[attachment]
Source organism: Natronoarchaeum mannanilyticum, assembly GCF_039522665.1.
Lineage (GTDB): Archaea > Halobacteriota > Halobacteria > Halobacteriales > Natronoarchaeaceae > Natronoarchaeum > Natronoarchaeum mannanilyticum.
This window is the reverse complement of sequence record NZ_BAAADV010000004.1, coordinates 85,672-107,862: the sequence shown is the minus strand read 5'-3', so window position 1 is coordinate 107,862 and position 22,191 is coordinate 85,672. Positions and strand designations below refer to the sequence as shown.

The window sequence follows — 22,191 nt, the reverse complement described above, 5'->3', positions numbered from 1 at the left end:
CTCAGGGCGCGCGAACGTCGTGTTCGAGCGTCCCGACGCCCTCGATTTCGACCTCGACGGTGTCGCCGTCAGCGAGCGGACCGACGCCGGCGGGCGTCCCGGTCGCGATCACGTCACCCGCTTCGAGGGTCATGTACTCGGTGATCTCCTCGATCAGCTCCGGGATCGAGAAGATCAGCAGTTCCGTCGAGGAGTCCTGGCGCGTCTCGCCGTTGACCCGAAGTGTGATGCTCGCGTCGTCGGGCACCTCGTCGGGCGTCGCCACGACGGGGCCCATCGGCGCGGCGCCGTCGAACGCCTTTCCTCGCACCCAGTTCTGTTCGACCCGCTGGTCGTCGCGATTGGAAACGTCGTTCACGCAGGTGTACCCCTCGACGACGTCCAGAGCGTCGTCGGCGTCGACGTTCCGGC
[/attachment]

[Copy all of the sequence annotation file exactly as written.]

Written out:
Source organism: Natronoarchaeum mannanilyticum, assembly GCF_039522665.1.
Lineage (GTDB): Archaea > Halobacteriota > Halobacteria > Halobacteriales > Natronoarchaeaceae > Natronoarchaeum > Natronoarchaeum mannanilyticum.
This window is the reverse complement of sequence record NZ_BAAADV010000004.1, coordinates 85,672-107,862: the sequence shown is the minus strand read 5'-3', so window position 1 is coordinate 107,862 and position 22,191 is coordinate 85,672. Positions and strand designations below refer to the sequence as shown.

The window sequence follows — 22,191 nt, the reverse complement described above, 5'->3', positions numbered from 1 at the left end:
CTCAGGGCGCGCGAACGTCGTGTTCGAGCGTCCCGACGCCCTCGATTTCGACCTCGACGGTGTCGCCGTCAGCGAGCGGACCGACGCCGGCGGGCGTCCCGGTCGCGATCACGTCACCCGCTTCGAGGGTCATGTACTCGGTGATCTCCTCGATCAGCTCCGGGATCGAGAAGATCAGCAGTTCCGTCGAGGAGTCCTGGCGCGTCTCGCCGTTGACCCGAAGTGTGATGCTCGCGTCGTCGGGCACCTCGTCGGGCGTCGCCACGACGGGGCCCATCGGCGCGGCGCCGTCGAACGCCTTTCCTCGCACCCAGTTCTGTTCGACCCGCTGGTCGTCGCGATTGGAAACGTCGTTCACGCAGGTGTACCCCTCGACGACGTCCAGAGCGTCGTCGGCGTCGACGTTCCGGC